Massively Parallel Rendering of
Complex Closed-Form Implicit Surfaces

Matthew J. Keeter, independent researcher
ACM Transactions on Graphics (Proceedings of SIGGRAPH), 2020

Hero image

Figure 1: An assortment of implicit surfaces rendered using our technique. Left: an extruded text string, rotated and rendered as a heightmap. Center: a bear head sculpted using smooth blending operations, with normals found by automatic differentiation. Right: a complex architectural model rendered with screen-space ambient occlusion and perspective. All models are rendered directly from their mathematical representations, without triangulation or raytracing.

Abstract

We present a new method for directly rendering complex closed-form implicit surfaces on modern GPUs, taking advantage of their massive parallelism. Our model representation is unambiguously solid, can be sampled at arbitrary resolution, and supports both constructive solid geometry (CSG) and more unusual modeling operations (e.g. smooth blending of shapes). The rendering strategy scales to large-scale models with thousands of arithmetic operations in their underlying mathematical expressions. Our method only requires C0 continuity, allowing for warping and blending operations which break Lipshitz continuity.

To render a model, its underlying expression is evaluated in a shallow hierarchy of spatial regions, using a high branching factor for efficient parallelization. Interval arithmetic is used to both skip empty regions and construct reduced versions of the expression. The latter is the optimization that makes our algorithm practical: in one benchmark, expression complexity decreases by two orders of magnitude between the original and reduced expressions. Similar algorithms exist in the literature, but tend to be deeply recursive with heterogeneous workloads in each branch, which makes them GPU-unfriendly; our evaluation and expression reduction both run efficiently as massively parallel algorithms, entirely on the GPU.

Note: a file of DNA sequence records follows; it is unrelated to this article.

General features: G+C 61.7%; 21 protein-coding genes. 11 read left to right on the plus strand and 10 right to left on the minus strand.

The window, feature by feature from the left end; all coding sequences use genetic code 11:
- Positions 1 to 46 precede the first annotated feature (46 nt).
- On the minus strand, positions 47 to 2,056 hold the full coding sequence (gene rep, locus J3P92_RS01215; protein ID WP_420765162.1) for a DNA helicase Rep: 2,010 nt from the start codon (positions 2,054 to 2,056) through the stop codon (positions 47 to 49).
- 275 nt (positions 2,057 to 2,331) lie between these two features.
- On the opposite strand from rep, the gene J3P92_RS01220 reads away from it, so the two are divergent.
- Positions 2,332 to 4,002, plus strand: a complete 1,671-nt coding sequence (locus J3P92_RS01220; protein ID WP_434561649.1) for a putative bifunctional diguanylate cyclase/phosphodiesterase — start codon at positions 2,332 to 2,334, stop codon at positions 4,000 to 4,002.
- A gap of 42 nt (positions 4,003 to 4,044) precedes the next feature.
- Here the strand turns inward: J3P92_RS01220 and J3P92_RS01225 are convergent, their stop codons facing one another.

The resulting system renders complex implicit surfaces in high resolution and at interactive speeds. We examine how performance scales with computing power, presenting performance results on hardware ranging from older laptops to modern data-center GPUs, and showing significant improvements at each stage.

Links

Paper (4.6 MB, preprint)

Source (Github)

Citation

@article {keeter2020,
    author  = {Keeter, Matthew J.},
    title   = {Massively Parallel Rendering of Complex Closed-Form Implicit Surfaces},
    journal = {{ACM} Transactions on Graphics (Proceedings of SIGGRAPH)},
    year    = "2020",
    volume  = "39",
    number  = "4",
    month   = "jul",
}

Acknowledgments

I'm incredibly grateful to everyone who read drafts and gave feedback as I worked on this project: Jonathan Bachrach, Blake Courter, Neil Gershenfeld, Raph Levien, Brian Merchant, Doug Moen, and Amira Abdel Rahman. Special thanks to Martin Galese, who both provided feedback and loaned me time on his VR/ML workstation for benchmarking.

The architectural model in Figure 1 is based on a design by Jennifer Keeter, for whom I am very grateful.

The bear head is based on a design by Hazel Fraticelli and Anthony Taconi; thanks for providing a particularly challenging benchmark! The gear model uses a clever closed-form expression for an involute curve derived by Peter Fedak.

I’d like to thank the anonymous reviewers for their feedback and insights. Finally, thanks to my colleagues at Formlabs for encouraging my independent research, and the folks at nTopology for their support of the libfive kernel.

Contact

matt.j.keeter@gmail.com

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